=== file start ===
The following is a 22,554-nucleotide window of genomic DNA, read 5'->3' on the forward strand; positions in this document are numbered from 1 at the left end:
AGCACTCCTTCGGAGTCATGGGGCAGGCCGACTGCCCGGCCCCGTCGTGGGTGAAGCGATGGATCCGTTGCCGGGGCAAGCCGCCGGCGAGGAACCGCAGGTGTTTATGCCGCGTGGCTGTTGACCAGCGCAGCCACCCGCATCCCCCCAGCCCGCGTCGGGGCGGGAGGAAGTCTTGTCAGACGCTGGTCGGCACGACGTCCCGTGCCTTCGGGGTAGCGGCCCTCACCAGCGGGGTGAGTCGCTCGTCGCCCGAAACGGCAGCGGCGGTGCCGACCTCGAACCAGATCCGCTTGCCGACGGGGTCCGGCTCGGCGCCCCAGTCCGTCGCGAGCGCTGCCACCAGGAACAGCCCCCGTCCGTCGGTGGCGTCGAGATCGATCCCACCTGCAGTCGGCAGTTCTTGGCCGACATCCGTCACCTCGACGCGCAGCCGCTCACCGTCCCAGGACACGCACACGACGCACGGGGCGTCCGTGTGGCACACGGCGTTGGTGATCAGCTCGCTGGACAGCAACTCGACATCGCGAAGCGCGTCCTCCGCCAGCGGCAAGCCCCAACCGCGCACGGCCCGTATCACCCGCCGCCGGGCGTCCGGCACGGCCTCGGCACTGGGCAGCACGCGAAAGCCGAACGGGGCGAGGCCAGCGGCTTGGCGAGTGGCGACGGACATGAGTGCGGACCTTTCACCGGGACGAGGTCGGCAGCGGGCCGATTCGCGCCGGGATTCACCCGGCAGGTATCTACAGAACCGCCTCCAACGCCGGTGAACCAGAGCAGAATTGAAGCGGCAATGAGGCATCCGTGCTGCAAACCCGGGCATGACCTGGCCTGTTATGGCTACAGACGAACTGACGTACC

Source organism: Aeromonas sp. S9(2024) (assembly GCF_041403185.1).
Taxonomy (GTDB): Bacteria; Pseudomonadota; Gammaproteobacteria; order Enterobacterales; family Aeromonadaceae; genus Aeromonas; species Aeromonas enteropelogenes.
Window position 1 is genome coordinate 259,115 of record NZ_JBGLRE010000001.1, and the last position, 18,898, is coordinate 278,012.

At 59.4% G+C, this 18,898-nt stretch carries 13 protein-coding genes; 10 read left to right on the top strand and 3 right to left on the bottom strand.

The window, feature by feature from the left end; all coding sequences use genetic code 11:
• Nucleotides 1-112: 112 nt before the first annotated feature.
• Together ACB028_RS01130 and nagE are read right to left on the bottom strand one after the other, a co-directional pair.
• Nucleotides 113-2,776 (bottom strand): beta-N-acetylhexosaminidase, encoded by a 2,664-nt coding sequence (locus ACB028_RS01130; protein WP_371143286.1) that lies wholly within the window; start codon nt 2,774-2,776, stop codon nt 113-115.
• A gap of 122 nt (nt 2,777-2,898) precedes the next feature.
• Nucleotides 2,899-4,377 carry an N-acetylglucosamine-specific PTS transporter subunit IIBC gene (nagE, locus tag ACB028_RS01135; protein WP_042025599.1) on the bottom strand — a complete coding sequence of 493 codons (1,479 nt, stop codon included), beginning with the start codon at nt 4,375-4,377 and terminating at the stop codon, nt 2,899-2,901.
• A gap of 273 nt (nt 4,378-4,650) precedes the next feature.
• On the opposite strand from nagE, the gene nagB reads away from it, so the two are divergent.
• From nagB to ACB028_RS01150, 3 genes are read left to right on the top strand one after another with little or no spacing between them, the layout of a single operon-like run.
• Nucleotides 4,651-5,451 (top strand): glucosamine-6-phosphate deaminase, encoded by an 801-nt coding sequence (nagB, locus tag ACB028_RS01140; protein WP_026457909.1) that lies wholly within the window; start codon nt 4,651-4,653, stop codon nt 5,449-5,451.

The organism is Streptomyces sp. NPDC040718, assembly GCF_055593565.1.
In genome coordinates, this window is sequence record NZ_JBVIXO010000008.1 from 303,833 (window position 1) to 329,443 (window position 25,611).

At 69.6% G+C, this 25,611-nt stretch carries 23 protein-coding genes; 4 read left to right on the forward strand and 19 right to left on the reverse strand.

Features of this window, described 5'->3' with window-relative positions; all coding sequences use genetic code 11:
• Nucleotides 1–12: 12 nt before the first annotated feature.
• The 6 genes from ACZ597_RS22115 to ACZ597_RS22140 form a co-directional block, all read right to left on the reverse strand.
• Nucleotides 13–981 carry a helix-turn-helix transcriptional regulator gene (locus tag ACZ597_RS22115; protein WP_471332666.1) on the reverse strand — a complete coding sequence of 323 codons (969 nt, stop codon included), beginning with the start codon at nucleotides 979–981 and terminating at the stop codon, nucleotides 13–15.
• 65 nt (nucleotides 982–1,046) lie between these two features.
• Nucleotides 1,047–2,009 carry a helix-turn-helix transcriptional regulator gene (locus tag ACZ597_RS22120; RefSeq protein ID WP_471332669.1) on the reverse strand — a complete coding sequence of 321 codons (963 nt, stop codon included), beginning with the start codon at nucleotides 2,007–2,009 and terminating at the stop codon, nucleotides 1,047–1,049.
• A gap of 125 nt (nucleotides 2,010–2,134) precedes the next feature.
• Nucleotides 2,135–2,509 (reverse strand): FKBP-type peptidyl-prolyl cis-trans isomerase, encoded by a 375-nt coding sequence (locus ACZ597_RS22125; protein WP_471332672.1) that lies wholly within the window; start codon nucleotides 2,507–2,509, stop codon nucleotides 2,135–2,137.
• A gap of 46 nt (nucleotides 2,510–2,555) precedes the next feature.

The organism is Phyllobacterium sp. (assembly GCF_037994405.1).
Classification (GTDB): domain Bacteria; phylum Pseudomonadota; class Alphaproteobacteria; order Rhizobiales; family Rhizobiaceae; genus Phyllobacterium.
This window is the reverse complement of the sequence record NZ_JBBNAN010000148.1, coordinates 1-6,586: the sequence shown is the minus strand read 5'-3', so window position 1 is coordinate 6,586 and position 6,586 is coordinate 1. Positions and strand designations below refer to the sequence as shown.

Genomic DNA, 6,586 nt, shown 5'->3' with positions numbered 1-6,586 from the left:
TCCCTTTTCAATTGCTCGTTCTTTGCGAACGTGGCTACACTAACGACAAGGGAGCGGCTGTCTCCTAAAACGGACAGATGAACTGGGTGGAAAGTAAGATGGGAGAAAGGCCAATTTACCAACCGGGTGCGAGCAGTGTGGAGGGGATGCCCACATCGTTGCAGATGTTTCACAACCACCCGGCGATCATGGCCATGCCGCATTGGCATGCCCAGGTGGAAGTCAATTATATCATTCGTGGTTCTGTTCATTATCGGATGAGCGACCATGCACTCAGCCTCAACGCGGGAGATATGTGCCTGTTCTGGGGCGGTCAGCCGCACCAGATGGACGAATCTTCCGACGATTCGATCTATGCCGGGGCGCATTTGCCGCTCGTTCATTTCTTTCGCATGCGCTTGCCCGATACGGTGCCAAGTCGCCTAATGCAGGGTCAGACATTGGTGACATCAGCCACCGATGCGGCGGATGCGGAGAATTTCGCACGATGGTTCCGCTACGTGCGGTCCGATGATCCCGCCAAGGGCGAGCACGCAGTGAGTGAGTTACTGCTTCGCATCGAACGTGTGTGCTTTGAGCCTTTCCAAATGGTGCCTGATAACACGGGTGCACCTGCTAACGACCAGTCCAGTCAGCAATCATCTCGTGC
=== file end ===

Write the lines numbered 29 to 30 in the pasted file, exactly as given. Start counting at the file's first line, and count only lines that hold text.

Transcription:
The organism is Phyllobacterium sp. (assembly GCF_037994405.1).
Classification (GTDB): domain Bacteria; phylum Pseudomonadota; class Alphaproteobacteria; order Rhizobiales; family Rhizobiaceae; genus Phyllobacterium.